Sinn Fein has not commented on if affirmative action for Irish speakers in civil service recruitment remains among its demands for inclusion in an Irish language act.
he party has consistently said it will not return to government unless there is an Irish language act.
It has said that the draft consultation for an act, set out by the then Culture Minister Caral Ni Chuilin in 2015, "was the basis" for its proposals in the ongoing talks process.
However, last week there was confusion over the matter.
The BBC reported affirmative action had been dropped. The broadcaster later reported that the republican party had not in fact dropped the demand, but rather it was not requiring a 10% quota of Irish speakers for civil service recruitment - something that was not contained in the proposed draft act.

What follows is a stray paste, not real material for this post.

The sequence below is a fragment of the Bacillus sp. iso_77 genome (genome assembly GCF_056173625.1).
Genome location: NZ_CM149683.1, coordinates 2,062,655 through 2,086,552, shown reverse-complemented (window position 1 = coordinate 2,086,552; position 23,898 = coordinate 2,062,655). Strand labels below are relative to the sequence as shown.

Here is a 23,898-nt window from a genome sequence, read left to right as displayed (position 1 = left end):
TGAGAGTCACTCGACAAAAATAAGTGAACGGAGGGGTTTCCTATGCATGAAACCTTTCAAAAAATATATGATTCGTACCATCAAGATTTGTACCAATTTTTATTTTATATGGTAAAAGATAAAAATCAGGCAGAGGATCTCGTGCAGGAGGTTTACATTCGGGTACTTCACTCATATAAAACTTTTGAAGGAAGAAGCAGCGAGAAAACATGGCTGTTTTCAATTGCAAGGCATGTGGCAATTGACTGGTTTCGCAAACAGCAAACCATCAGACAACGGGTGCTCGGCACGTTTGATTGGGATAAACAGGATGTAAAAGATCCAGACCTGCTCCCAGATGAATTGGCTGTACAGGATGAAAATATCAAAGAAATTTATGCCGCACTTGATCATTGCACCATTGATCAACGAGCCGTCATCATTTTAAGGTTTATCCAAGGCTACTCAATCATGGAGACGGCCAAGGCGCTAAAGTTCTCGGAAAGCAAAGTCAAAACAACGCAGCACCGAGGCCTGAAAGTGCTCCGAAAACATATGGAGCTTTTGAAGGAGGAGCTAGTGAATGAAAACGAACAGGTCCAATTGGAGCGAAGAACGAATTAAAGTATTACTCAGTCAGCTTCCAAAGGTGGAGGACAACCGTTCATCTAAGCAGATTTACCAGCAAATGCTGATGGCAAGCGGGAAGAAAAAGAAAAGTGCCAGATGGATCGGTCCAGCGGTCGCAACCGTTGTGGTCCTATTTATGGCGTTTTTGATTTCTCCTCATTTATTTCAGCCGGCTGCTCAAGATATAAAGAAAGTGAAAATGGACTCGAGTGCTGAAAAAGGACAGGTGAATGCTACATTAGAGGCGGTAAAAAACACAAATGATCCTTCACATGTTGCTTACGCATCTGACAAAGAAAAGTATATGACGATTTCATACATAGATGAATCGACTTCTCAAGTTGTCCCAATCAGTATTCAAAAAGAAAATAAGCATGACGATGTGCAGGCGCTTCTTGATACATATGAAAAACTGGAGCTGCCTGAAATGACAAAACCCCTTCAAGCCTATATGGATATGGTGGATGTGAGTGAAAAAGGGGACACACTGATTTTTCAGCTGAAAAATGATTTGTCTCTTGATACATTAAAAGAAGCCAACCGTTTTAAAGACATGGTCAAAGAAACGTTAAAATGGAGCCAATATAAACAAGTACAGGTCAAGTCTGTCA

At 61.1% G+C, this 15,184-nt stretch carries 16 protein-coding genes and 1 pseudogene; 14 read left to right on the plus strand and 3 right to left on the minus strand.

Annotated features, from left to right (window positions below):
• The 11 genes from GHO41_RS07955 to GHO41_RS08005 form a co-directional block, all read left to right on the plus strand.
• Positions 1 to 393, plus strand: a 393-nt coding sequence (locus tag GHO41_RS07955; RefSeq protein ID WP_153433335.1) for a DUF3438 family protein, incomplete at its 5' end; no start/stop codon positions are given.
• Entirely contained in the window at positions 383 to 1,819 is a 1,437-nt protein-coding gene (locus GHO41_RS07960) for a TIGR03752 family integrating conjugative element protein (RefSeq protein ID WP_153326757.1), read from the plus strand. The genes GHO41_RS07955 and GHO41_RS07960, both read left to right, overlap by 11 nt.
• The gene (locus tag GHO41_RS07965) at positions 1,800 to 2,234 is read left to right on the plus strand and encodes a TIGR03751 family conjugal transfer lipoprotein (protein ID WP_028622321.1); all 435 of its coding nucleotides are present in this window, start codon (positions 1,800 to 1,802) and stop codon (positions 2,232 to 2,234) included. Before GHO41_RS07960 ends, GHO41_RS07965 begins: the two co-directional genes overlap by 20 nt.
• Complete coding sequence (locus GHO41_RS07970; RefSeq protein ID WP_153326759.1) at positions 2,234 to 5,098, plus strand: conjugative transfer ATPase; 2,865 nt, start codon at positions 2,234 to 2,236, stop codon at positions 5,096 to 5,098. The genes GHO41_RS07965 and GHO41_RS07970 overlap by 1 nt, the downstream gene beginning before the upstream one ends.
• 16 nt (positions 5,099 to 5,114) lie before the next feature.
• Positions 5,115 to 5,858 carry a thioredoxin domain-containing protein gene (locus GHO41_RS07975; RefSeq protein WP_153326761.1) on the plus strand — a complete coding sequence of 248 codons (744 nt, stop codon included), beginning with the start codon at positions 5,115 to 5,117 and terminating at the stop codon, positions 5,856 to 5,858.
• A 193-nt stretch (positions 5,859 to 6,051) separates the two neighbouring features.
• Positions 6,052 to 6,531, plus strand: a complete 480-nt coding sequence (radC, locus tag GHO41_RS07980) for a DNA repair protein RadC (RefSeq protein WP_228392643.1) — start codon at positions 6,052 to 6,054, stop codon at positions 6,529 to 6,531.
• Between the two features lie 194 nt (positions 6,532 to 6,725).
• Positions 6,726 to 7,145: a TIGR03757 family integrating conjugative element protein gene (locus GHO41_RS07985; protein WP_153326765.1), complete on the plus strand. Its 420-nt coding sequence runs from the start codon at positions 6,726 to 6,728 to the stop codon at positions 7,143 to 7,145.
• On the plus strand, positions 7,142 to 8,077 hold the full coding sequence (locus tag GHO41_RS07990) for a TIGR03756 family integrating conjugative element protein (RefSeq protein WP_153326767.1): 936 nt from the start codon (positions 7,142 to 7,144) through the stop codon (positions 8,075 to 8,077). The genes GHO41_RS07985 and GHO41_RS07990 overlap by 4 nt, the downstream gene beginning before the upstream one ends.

Asked if the party could clarify the situation, Sinn Fein again stated that the draft act was "the basis for discussion".
It directed us to a blog written by Mairtin O Muilleor in which he repeated that any claim the party was demanding 10% of civil service new recruits be Irish speakers was "bunkum".
Asked if affirmative action was therefore still among its demands, the party has yet to respond.
On tendering his resignation Martin McGuinness cited unfulfilled promises during the previous decade of power-sharing including the pledge to bring about an Irish language act and legacy issues.
Also demanded was the requirement Arlene Foster step aside during the RHI inquiry.